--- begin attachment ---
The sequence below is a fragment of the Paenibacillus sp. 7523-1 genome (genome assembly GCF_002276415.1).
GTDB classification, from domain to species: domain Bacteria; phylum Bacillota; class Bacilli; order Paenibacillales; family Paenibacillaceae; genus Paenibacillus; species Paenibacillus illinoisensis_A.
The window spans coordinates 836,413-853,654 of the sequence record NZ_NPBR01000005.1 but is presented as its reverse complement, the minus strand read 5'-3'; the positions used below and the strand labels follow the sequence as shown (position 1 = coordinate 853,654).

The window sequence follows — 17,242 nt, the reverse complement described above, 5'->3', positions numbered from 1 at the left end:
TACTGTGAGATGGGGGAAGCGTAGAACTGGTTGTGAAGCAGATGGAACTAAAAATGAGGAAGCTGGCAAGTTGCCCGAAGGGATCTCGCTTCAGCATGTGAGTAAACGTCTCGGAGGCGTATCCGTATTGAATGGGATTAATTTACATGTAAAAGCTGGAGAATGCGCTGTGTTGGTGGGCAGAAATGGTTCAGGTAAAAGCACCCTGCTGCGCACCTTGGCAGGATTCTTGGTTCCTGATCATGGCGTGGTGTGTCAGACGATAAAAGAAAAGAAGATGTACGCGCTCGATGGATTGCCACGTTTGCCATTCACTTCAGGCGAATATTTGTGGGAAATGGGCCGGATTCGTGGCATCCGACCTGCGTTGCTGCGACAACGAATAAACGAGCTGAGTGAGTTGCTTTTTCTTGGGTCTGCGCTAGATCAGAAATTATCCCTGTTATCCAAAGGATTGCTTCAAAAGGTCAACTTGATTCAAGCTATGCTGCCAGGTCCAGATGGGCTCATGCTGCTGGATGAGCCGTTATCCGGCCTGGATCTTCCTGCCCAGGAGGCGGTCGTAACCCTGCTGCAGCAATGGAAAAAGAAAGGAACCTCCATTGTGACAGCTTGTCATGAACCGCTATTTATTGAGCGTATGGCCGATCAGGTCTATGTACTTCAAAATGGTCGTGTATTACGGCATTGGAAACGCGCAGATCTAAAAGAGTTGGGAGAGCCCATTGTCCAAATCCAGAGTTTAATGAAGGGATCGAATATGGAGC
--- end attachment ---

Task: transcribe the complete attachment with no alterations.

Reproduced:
The sequence below is a fragment of the Paenibacillus sp. 7523-1 genome (genome assembly GCF_002276415.1).
GTDB classification, from domain to species: domain Bacteria; phylum Bacillota; class Bacilli; order Paenibacillales; family Paenibacillaceae; genus Paenibacillus; species Paenibacillus illinoisensis_A.
The window spans coordinates 836,413-853,654 of the sequence record NZ_NPBR01000005.1 but is presented as its reverse complement, the minus strand read 5'-3'; the positions used below and the strand labels follow the sequence as shown (position 1 = coordinate 853,654).

The window sequence follows — 17,242 nt, the reverse complement described above, 5'->3', positions numbered from 1 at the left end:
TACTGTGAGATGGGGGAAGCGTAGAACTGGTTGTGAAGCAGATGGAACTAAAAATGAGGAAGCTGGCAAGTTGCCCGAAGGGATCTCGCTTCAGCATGTGAGTAAACGTCTCGGAGGCGTATCCGTATTGAATGGGATTAATTTACATGTAAAAGCTGGAGAATGCGCTGTGTTGGTGGGCAGAAATGGTTCAGGTAAAAGCACCCTGCTGCGCACCTTGGCAGGATTCTTGGTTCCTGATCATGGCGTGGTGTGTCAGACGATAAAAGAAAAGAAGATGTACGCGCTCGATGGATTGCCACGTTTGCCATTCACTTCAGGCGAATATTTGTGGGAAATGGGCCGGATTCGTGGCATCCGACCTGCGTTGCTGCGACAACGAATAAACGAGCTGAGTGAGTTGCTTTTTCTTGGGTCTGCGCTAGATCAGAAATTATCCCTGTTATCCAAAGGATTGCTTCAAAAGGTCAACTTGATTCAAGCTATGCTGCCAGGTCCAGATGGGCTCATGCTGCTGGATGAGCCGTTATCCGGCCTGGATCTTCCTGCCCAGGAGGCGGTCGTAACCCTGCTGCAGCAATGGAAAAAGAAAGGAACCTCCATTGTGACAGCTTGTCATGAACCGCTATTTATTGAGCGTATGGCCGATCAGGTCTATGTACTTCAAAATGGTCGTGTATTACGGCATTGGAAACGCGCAGATCTAAAAGAGTTGGGAGAGCCCATTGTCCAAATCCAGAGTTTAATGAAGGGATCGAATATGGAGC